Emergency Preparedness and Response

PHMSA: How to Make A Worst-Case Scenario Oil Spill Even Worse

The catastrophic oil spill occurred in a wetland near Marshall in South-Central Michigan at 5:58 p.m. on July 25, 2010, but it was not discovered for more than 17 hours. During the time between the pipeline rupture and the discovery, two startups occurred on the pipeline resulting in two pumping events that together represented 81 percent of the total 843,444 gallons of crude oiled spilled. The oil inundated the wetland, then flowed into Talmadge Creek and ultimately entered the Kalamazoo River, which flows into Lake Michigan.

In a recent Federal Register Notice (FR Volume 79, Number 18), the Department of Transportation’s (DOT) PHMSA examined each step in the oil spill debacle that played a role in the extent of the spill, all of which “were caused by pervasive organizational failures at (the company) …” In the ensuing investigation by the National Transportation Safety Board (NTSB), these failures were identified as:

  • Deficient integrity management procedures that allowed previously documented crack defects in corroded areas of the pipeline to propagate until the pipeline failed,
  • Inadequate training of control center personnel that resulted in a failure to recognize the rupture for more than 17 hours during which time two pipeline restarts took place, and
  • Insufficient public awareness and educational information that allowed the release to continue almost 14 hours after the first notification of an odor was made to local emergency response agencies.

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The PHMSA Facility Response Plan (FRP) for onshore oil pipeline operators required under 49 CFR 194.121 and Appendix A also was found to be lacking in several essential areas, ultimately contributing to the severity of the spill including:

  • Failure to identify and ensure the availability of adequately trained emergency responders that have sufficient response resources,
  • Failure to provide regulatory guidance for pipeline facility response planning, and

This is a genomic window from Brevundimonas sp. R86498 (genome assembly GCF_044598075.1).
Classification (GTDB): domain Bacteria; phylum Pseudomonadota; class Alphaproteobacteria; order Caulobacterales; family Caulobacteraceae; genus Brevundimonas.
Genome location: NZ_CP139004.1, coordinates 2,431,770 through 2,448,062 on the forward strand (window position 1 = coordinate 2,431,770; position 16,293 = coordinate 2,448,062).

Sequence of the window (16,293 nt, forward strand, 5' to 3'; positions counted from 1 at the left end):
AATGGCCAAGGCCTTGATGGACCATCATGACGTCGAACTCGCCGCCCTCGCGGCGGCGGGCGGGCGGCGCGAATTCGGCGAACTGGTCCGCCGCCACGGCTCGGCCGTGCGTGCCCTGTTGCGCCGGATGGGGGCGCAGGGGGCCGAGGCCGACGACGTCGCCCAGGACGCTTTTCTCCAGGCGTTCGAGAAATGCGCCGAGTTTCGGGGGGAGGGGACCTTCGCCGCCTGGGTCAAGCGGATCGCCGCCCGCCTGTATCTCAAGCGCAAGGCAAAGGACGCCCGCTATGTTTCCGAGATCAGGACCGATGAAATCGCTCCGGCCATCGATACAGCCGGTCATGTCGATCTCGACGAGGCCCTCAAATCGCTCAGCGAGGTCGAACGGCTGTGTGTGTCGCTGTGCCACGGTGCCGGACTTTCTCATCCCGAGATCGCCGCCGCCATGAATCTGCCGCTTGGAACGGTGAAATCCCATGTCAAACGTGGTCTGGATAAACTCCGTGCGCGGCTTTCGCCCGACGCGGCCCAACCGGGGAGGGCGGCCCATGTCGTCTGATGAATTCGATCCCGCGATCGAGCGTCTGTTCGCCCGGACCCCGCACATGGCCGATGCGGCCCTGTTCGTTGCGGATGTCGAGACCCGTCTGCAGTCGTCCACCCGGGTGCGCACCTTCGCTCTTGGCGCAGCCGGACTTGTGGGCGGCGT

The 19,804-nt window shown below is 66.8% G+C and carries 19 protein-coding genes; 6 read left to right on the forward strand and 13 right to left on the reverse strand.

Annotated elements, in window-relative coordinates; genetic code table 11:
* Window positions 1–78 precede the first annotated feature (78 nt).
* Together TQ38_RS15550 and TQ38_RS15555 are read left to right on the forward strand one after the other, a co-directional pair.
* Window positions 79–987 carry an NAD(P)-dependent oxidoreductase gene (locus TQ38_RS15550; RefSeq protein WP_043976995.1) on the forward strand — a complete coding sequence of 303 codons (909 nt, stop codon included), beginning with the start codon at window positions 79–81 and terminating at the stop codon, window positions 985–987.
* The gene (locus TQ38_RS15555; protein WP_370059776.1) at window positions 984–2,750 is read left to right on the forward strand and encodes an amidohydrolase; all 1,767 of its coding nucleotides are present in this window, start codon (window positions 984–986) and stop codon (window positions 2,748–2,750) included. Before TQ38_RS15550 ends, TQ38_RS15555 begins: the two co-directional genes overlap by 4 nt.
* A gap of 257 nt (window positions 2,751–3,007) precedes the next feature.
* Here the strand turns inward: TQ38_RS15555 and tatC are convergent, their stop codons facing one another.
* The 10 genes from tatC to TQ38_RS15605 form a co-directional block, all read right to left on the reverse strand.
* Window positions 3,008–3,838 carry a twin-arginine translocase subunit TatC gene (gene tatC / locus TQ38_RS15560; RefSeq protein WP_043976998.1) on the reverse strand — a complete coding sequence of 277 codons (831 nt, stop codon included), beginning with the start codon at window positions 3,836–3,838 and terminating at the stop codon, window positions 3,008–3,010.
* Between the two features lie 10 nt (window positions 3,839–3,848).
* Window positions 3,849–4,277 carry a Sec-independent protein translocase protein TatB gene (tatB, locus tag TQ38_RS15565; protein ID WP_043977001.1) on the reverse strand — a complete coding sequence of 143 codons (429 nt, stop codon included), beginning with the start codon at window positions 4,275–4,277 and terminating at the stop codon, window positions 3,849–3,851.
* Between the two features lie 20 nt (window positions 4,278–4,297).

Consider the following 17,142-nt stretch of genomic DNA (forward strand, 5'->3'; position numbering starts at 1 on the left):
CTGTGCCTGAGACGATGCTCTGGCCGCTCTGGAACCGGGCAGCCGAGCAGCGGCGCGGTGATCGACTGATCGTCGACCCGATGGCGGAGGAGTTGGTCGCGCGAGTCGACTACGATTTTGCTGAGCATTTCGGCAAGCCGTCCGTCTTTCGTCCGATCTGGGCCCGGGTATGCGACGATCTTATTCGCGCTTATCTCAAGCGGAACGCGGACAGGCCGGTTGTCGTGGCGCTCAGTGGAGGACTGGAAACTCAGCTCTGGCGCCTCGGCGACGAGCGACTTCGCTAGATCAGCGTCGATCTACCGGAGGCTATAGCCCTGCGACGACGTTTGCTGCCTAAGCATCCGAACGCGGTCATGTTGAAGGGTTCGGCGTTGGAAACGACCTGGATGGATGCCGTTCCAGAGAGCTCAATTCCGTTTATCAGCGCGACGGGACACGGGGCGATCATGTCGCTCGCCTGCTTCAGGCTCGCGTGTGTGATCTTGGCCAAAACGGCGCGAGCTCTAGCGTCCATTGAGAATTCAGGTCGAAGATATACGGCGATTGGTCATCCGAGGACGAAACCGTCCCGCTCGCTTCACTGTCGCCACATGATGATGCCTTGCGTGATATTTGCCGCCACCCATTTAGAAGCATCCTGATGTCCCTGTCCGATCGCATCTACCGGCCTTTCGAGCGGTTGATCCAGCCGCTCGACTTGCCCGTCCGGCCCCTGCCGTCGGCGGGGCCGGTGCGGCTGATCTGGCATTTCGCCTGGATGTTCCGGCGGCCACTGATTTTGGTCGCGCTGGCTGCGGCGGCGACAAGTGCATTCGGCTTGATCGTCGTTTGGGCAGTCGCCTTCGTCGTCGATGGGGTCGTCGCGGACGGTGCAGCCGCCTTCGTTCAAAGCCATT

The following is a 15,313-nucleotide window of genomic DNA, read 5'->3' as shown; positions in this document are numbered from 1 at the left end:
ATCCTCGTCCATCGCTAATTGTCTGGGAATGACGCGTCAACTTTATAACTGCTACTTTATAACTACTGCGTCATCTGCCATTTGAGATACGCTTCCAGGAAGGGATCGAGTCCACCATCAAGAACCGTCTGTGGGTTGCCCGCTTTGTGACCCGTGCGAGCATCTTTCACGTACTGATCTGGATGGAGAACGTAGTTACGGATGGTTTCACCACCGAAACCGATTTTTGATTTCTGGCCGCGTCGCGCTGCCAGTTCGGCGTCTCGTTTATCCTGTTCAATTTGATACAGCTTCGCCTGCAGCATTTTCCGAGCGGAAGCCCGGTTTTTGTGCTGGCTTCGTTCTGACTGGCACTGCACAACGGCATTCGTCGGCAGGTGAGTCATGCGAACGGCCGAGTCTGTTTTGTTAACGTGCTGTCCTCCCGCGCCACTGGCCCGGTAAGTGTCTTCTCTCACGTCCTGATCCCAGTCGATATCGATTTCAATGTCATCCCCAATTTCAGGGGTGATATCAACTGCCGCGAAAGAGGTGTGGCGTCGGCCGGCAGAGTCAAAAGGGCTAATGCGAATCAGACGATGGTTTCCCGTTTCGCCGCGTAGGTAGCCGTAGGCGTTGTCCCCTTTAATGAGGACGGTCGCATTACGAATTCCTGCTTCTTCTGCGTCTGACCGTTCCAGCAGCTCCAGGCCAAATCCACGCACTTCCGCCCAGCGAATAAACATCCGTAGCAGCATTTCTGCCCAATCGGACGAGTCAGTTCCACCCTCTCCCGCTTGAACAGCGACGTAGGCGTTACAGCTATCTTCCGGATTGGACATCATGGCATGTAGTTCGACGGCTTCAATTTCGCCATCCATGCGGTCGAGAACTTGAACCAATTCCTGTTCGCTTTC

• Limited oversight of pipeline emergency preparedness.

Regarding the lack of available response resources, the Notice cites two specific sections of Part 194 that lay the groundwork for owners and operators of onshore oil pipeline systems to ensure a worst-case scenario is defined in advance and that timely, effective, and appropriate personnel are contracted and available.

Section 194.115(a) requires that owners and operators “shall identify and ensure by contract or
other approved means, the resources necessary to remove, to the maximum extent practicable, a worst- case discharge and to mitigate or prevent a substantial threat of a worst case discharge.”

Section 194.115(b) goes on to state that “an operator shall identify in the response plan the
response resources which are available to respond within the time specified, after discovery of a worst case discharge, or to mitigate the substantial threat of such a discharge.”


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 Since each site is different, these sections do not mandate or define the exact amount of resources required for a worst-case scenario, rather Part 194 Appendix A recommends using the U.S. Coast Guard’s (USCG) regulations and Planning Volume Worksheet pertaining to FRPs. The NTSB found  the company not only “misinterpreted and miscalculated” the amount of resources needed, but there was also no indication the company utilized the USCG regulations in its FRP.

In addition, responders did not have the resources identified in the FRP on hand and it took more than 10 hours for the resources to arrive and be deployed. According to PHMSA, this holdup could have been minimized or eliminated by using a USCG-classified oil-spill response organization (OSRO) as defined in 33 CFR part 154, Appendix C. According to PHMSA, using a USCG-classified OSRO not only can reduce the equipment information required in an FRP, it also allows PHMSA to confirm response capability resources. The responsibility for a timely response, however, remains with the owner/operator as defined in Section 194.115(b).